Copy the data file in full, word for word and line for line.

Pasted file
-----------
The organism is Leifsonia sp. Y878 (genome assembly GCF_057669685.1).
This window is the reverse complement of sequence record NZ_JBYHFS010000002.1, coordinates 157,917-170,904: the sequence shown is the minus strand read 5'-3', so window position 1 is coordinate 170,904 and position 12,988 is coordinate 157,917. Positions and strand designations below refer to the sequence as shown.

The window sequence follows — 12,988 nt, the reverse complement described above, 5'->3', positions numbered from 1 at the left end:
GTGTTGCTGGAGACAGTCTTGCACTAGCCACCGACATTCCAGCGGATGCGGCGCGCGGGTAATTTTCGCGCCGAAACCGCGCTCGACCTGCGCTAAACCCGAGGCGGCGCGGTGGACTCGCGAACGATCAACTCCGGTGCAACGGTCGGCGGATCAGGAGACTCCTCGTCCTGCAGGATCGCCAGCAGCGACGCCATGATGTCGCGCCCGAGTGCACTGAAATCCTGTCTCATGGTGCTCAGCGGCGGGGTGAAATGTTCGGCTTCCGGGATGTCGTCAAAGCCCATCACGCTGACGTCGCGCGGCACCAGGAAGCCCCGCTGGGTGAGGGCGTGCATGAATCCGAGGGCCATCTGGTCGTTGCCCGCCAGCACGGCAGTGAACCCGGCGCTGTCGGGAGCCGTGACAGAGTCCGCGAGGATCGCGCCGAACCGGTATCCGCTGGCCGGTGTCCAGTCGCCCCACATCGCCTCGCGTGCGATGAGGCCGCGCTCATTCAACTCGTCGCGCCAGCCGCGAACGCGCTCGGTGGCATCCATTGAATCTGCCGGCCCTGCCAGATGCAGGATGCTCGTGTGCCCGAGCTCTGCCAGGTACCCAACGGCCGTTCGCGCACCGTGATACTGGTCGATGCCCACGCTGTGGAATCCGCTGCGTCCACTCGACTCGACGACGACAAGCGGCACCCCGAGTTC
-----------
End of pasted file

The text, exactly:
The organism is Leifsonia sp. Y878 (genome assembly GCF_057669685.1).
This window is the reverse complement of sequence record NZ_JBYHFS010000002.1, coordinates 157,917-170,904: the sequence shown is the minus strand read 5'-3', so window position 1 is coordinate 170,904 and position 12,988 is coordinate 157,917. Positions and strand designations below refer to the sequence as shown.

The window sequence follows — 12,988 nt, the reverse complement described above, 5'->3', positions numbered from 1 at the left end:
GTGTTGCTGGAGACAGTCTTGCACTAGCCACCGACATTCCAGCGGATGCGGCGCGCGGGTAATTTTCGCGCCGAAACCGCGCTCGACCTGCGCTAAACCCGAGGCGGCGCGGTGGACTCGCGAACGATCAACTCCGGTGCAACGGTCGGCGGATCAGGAGACTCCTCGTCCTGCAGGATCGCCAGCAGCGACGCCATGATGTCGCGCCCGAGTGCACTGAAATCCTGTCTCATGGTGCTCAGCGGCGGGGTGAAATGTTCGGCTTCCGGGATGTCGTCAAAGCCCATCACGCTGACGTCGCGCGGCACCAGGAAGCCCCGCTGGGTGAGGGCGTGCATGAATCCGAGGGCCATCTGGTCGTTGCCCGCCAGCACGGCAGTGAACCCGGCGCTGTCGGGAGCCGTGACAGAGTCCGCGAGGATCGCGCCGAACCGGTATCCGCTGGCCGGTGTCCAGTCGCCCCACATCGCCTCGCGTGCGATGAGGCCGCGCTCATTCAACTCGTCGCGCCAGCCGCGAACGCGCTCGGTGGCATCCATTGAATCTGCCGGCCCTGCCAGATGCAGGATGCTCGTGTGCCCGAGCTCTGCCAGGTACCCAACGGCCGTTCGCGCACCGTGATACTGGTCGATGCCCACGCTGTGGAATCCGCTGCGTCCACTCGACTCGACGACGACAAGCGGCACCCCGAGTTC